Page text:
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10,000 low-income families to benefit yearly from enhanced Headstart Fund by PCF

SINGAPORE — From next year, about 10,000 low-income families will benefit annually from an enhanced version of the PAP Community Foundation (PCF) Headstart Fund.

From next year, younger children from low-income families will be able to qualify for the PCF Headstart Fund, with eligibility extended to those in infant care and Nursery 1 level.

From next year, younger children from low-income families will be able to qualify for the PCF Headstart Fund, with eligibility extended to those in infant care and Nursery 1 level.

SINGAPORE — From next year, about 10,000 low-income families will benefit annually from an enhanced version of the PAP Community Foundation (PCF) Headstart Fund. 

The fund, which provides financial assistance to low-income children enrolled in PCF Sparkletots childcare centres and preschools to take part in enrichment programmes, will be extended to families with a monthly household income ceiling of S$4,500 — up from S$2,500. 

Younger children will also be able to qualify for the fund, with eligibility extended to those in infant care and Nursery 1 level. Right now, the fund is accessible to children enrolled in Nursery 2 to Kindergarten 2 levels. 

When asked what was the percentage of children from homes with a monthly household income of up to S$4,500 who are enrolled in such programmes now, PCF said that these programmes are not exclusive to children supported under the Headstart Fund, with participation rates varying depending on the activities.

In response to TODAY’s query, PCF said that the number of eligible families is expected to grow by 6,000 with the enhanced eligibility criteria.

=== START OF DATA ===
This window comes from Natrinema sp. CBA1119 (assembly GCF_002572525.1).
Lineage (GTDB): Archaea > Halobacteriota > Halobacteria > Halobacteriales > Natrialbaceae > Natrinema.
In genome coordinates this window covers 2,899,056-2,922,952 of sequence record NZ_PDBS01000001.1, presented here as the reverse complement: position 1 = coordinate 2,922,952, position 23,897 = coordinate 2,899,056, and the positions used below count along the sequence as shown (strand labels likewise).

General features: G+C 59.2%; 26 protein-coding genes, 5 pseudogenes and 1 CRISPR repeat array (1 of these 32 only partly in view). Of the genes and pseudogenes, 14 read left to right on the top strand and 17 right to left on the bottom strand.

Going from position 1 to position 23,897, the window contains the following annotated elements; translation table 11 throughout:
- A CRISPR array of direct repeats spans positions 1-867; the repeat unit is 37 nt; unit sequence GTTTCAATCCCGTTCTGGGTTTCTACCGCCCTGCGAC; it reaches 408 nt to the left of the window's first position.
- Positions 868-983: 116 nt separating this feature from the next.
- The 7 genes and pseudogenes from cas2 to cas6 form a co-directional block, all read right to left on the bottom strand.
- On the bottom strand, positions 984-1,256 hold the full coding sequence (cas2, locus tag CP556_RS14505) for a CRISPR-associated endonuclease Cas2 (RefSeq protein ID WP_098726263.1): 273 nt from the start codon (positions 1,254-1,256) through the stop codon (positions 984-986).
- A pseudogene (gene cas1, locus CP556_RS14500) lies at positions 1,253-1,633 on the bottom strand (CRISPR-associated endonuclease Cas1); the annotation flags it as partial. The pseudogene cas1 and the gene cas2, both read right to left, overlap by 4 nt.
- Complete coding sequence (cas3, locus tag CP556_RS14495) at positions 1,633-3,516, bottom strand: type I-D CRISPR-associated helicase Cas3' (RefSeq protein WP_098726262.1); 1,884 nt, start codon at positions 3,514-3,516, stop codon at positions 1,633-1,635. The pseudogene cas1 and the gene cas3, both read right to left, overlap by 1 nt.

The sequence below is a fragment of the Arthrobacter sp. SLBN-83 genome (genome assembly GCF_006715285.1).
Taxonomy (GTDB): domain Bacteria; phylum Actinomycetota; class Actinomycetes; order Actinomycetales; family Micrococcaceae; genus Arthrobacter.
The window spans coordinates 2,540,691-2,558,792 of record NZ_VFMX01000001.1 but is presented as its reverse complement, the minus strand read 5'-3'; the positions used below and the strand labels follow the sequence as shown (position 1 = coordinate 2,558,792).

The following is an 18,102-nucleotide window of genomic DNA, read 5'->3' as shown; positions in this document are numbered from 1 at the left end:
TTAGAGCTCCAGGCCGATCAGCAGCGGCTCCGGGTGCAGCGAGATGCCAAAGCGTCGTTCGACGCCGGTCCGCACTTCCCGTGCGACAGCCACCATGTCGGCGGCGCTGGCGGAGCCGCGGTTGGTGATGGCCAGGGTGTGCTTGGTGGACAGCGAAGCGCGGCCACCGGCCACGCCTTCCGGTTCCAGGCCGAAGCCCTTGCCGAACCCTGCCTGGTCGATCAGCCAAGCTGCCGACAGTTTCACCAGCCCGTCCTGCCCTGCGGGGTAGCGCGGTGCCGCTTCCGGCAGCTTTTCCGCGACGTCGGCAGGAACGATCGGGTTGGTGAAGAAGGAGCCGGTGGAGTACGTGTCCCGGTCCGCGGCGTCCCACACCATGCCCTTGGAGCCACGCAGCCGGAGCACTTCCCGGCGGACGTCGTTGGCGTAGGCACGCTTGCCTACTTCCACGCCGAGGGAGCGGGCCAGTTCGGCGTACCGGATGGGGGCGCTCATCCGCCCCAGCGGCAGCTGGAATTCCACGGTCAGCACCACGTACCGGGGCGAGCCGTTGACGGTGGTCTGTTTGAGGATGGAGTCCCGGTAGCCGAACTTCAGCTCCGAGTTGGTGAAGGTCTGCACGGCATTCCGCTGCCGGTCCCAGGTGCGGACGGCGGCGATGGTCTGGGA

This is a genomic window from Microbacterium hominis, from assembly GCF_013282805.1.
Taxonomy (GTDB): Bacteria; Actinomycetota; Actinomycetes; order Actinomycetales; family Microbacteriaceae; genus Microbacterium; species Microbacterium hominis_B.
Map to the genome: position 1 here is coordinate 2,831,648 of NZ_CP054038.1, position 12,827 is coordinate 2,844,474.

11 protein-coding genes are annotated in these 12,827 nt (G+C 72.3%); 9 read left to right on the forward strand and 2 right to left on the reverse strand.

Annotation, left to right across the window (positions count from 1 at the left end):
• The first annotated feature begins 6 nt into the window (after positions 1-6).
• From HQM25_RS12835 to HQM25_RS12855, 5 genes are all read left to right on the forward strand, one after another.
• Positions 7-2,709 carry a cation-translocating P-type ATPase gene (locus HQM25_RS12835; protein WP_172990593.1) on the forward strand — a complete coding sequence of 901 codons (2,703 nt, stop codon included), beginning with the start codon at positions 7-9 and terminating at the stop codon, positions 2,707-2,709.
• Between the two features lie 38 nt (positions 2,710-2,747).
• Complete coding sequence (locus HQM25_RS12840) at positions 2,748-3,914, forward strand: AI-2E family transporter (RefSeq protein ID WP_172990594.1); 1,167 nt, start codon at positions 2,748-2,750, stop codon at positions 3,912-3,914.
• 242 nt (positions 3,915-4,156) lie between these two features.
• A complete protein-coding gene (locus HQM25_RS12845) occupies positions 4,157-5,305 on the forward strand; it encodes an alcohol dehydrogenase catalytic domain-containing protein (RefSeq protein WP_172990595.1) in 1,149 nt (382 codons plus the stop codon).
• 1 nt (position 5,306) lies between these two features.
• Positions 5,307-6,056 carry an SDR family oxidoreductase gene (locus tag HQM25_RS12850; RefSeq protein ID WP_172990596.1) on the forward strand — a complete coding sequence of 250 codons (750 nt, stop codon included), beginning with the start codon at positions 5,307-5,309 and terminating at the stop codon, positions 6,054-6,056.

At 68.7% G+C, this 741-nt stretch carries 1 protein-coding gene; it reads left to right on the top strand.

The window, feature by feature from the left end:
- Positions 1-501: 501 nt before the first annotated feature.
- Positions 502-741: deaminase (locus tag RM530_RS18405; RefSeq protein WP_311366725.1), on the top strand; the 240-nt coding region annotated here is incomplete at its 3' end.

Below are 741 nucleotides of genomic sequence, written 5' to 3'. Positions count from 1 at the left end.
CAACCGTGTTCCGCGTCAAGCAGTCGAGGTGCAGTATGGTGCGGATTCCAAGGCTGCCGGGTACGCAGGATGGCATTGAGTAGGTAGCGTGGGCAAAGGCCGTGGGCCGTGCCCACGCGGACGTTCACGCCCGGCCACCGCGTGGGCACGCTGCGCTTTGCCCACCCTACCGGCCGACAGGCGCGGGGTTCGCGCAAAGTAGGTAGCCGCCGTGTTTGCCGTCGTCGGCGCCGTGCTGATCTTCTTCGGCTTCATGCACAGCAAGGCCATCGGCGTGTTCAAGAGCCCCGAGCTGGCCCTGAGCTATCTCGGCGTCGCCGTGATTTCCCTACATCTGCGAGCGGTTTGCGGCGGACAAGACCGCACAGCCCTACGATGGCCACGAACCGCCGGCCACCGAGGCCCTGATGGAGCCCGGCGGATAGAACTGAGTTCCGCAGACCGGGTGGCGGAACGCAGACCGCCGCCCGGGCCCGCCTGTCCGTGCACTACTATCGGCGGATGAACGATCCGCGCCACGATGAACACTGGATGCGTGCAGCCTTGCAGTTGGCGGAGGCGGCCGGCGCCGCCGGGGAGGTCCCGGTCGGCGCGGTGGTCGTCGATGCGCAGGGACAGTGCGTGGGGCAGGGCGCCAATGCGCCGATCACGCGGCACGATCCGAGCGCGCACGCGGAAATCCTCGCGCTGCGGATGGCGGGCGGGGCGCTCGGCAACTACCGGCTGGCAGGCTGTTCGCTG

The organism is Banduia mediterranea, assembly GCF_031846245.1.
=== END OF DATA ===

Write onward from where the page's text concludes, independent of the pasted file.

PCF Sparkletots are preschools and childcare centres run by the charity arm of the People’s Action Party. It has close to 360 branches islandwide and takes in more than 40,000 students.

Speaking at a PCF Sparkletots event on Thursday (Oct 30), Manpower Minister Josephine Teo, who is also executive committee chairperson for PCF Sparkletots, said that the changes were made after a recent review of the scheme, where parents gave “very positive feedback”.

The Headstart Fund, which started in 2004, helps low-income families cover their child’s monthly school fees and extra preschool expenses such as uniforms and learning materials. 

Successful applicants receive S$50 a month up to a maximum of S$600 a year. To date, S$3 million have been disbursed, benefiting 6,600 families. 

With the enhanced scheme, PCF will commit S$2 million a year to the funds for the next three years. 

Parents will have to pay only about S$10 or less for full-day childcare services and S$5 or less for half-day kindergarten services after taking into account other subsidies by the Early Childhood Development Agency, which is the regulatory authority for the early childhood sector here. 

For infant care, the monthly preschool fees after government subsidies will be reduced to S$100 or lower.

Children with special needs will receive twice the amount of support they now receive under the Handstart Fund. Presently, successful applicants receive S$100 a month up to a limit of S$1,200 a year.

While fees at the various centres vary depending on their locations, a quick check with several PCF Sparkletots branches showed that on average, full-day childcare services cost around S$750 and half-day kindergarten services cost between S$150 and S$170 a month before subsidies. 

Infant care cost between S$1,300 and S$1,400 a month before subsidies.

Mr Victor Bay, the chief executive officer of PCF, said that the enhanced funding will encourage social mixing and provide opportunities for children from low-income families to engage in enrichment activities.

While he did not elaborate on how the funds would facilitate social mixing, Mr Bay said that such enrichment programmes would help children develop their soft skills and prepare them for the future.

Related topics

PAP PCF low income infant care nursery kindergarten fund subsidies

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